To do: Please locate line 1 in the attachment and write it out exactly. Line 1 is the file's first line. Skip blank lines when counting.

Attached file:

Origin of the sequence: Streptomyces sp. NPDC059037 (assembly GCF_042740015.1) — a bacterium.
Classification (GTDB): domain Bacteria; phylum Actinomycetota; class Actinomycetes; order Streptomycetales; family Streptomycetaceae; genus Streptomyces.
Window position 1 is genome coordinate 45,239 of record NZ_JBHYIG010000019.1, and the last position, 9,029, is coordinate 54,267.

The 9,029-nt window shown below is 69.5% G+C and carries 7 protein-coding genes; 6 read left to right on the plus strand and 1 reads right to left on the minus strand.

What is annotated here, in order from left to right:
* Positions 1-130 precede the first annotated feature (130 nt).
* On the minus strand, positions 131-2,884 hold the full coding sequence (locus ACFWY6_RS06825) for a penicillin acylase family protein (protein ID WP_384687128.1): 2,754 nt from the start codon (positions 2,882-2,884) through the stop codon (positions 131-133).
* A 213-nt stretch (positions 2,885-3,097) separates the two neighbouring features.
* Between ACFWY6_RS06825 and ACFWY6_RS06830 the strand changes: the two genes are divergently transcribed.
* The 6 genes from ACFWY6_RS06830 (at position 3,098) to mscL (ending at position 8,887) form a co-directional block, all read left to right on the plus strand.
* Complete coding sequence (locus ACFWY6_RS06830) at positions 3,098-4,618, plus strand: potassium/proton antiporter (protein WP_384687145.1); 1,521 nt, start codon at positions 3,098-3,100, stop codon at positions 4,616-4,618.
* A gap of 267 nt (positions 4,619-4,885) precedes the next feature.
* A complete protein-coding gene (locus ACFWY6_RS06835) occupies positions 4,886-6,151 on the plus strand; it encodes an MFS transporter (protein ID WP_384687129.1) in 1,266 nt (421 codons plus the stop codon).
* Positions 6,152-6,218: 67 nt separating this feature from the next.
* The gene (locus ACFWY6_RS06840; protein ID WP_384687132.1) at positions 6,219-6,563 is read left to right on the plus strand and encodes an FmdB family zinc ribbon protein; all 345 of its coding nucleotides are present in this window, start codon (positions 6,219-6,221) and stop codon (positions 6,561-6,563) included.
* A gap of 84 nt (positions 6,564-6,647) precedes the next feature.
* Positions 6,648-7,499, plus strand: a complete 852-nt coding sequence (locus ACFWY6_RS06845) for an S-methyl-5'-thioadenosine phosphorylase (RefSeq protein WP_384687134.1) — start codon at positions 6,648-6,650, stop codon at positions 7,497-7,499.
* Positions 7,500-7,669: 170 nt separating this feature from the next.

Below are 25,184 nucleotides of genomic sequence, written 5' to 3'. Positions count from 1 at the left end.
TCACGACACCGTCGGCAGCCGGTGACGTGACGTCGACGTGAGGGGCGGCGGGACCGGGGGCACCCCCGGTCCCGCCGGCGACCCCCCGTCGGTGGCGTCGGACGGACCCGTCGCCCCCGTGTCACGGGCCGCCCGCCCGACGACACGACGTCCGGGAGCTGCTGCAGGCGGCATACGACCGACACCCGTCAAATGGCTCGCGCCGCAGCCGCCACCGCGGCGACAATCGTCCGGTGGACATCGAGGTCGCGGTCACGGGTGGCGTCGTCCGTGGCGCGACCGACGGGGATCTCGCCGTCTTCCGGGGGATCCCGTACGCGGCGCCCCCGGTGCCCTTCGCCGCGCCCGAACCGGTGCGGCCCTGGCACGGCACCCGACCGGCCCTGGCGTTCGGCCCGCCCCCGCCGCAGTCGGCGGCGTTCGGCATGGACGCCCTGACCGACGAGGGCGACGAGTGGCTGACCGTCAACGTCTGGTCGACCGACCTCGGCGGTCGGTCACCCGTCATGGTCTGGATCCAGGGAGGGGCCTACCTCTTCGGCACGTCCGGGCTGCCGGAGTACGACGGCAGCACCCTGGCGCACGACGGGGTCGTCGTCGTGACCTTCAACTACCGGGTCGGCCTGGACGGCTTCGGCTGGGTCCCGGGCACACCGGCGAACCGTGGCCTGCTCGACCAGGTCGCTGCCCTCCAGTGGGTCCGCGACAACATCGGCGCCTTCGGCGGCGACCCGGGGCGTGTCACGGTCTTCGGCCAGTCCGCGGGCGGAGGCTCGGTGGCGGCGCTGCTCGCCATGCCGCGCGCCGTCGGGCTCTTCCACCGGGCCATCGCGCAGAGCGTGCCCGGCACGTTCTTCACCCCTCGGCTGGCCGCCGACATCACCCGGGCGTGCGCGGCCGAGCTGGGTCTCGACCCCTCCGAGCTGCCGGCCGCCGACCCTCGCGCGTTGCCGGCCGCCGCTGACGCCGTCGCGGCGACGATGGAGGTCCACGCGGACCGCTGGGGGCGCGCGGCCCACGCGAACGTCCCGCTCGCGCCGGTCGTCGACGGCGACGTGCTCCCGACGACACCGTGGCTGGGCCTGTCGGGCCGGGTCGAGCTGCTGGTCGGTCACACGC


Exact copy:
Origin of the sequence: Streptomyces sp. NPDC059037 (assembly GCF_042740015.1) — a bacterium.